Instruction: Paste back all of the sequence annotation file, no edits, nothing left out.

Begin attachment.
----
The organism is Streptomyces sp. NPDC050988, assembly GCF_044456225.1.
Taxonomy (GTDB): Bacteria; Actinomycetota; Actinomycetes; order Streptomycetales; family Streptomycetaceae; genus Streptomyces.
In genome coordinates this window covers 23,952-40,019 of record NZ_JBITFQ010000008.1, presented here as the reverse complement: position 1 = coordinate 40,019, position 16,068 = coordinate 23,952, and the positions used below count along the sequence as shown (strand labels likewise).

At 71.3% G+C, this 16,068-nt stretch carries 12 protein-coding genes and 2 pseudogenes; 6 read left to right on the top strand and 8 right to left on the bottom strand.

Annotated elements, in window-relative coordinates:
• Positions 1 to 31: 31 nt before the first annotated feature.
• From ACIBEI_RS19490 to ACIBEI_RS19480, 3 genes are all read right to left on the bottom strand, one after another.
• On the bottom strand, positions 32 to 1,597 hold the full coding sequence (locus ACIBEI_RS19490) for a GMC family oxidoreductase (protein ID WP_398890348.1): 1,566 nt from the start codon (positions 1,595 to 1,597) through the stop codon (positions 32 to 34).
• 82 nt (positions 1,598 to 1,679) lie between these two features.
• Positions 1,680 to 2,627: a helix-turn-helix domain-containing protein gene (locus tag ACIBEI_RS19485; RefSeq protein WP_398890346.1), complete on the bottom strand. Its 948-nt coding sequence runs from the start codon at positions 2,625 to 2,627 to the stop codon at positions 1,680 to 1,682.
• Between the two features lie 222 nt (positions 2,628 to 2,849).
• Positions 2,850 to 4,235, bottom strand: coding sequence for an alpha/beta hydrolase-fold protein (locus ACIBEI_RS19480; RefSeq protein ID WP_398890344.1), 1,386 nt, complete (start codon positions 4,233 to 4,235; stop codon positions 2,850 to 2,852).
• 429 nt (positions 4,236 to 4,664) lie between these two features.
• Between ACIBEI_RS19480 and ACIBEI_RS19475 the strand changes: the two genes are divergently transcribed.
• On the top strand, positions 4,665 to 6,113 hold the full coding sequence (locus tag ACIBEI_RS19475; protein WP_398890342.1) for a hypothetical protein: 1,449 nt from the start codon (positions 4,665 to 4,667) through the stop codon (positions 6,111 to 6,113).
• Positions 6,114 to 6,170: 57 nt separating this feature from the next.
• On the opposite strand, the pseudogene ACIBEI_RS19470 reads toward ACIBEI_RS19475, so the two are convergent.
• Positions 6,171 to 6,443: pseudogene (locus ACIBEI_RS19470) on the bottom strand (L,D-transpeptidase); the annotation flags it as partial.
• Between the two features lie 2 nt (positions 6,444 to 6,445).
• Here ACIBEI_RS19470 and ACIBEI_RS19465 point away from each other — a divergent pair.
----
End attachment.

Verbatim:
The organism is Streptomyces sp. NPDC050988, assembly GCF_044456225.1.
Taxonomy (GTDB): Bacteria; Actinomycetota; Actinomycetes; order Streptomycetales; family Streptomycetaceae; genus Streptomyces.
In genome coordinates this window covers 23,952-40,019 of record NZ_JBITFQ010000008.1, presented here as the reverse complement: position 1 = coordinate 40,019, position 16,068 = coordinate 23,952, and the positions used below count along the sequence as shown (strand labels likewise).

At 71.3% G+C, this 16,068-nt stretch carries 12 protein-coding genes and 2 pseudogenes; 6 read left to right on the top strand and 8 right to left on the bottom strand.

Annotated elements, in window-relative coordinates:
• Positions 1 to 31: 31 nt before the first annotated feature.
• From ACIBEI_RS19490 to ACIBEI_RS19480, 3 genes are all read right to left on the bottom strand, one after another.
• On the bottom strand, positions 32 to 1,597 hold the full coding sequence (locus ACIBEI_RS19490) for a GMC family oxidoreductase (protein ID WP_398890348.1): 1,566 nt from the start codon (positions 1,595 to 1,597) through the stop codon (positions 32 to 34).
• 82 nt (positions 1,598 to 1,679) lie between these two features.
• Positions 1,680 to 2,627: a helix-turn-helix domain-containing protein gene (locus tag ACIBEI_RS19485; RefSeq protein WP_398890346.1), complete on the bottom strand. Its 948-nt coding sequence runs from the start codon at positions 2,625 to 2,627 to the stop codon at positions 1,680 to 1,682.
• Between the two features lie 222 nt (positions 2,628 to 2,849).
• Positions 2,850 to 4,235, bottom strand: coding sequence for an alpha/beta hydrolase-fold protein (locus ACIBEI_RS19480; RefSeq protein ID WP_398890344.1), 1,386 nt, complete (start codon positions 4,233 to 4,235; stop codon positions 2,850 to 2,852).
• 429 nt (positions 4,236 to 4,664) lie between these two features.
• Between ACIBEI_RS19480 and ACIBEI_RS19475 the strand changes: the two genes are divergently transcribed.
• On the top strand, positions 4,665 to 6,113 hold the full coding sequence (locus tag ACIBEI_RS19475; protein WP_398890342.1) for a hypothetical protein: 1,449 nt from the start codon (positions 4,665 to 4,667) through the stop codon (positions 6,111 to 6,113).
• Positions 6,114 to 6,170: 57 nt separating this feature from the next.
• On the opposite strand, the pseudogene ACIBEI_RS19470 reads toward ACIBEI_RS19475, so the two are convergent.
• Positions 6,171 to 6,443: pseudogene (locus ACIBEI_RS19470) on the bottom strand (L,D-transpeptidase); the annotation flags it as partial.
• Between the two features lie 2 nt (positions 6,444 to 6,445).
• Here ACIBEI_RS19470 and ACIBEI_RS19465 point away from each other — a divergent pair.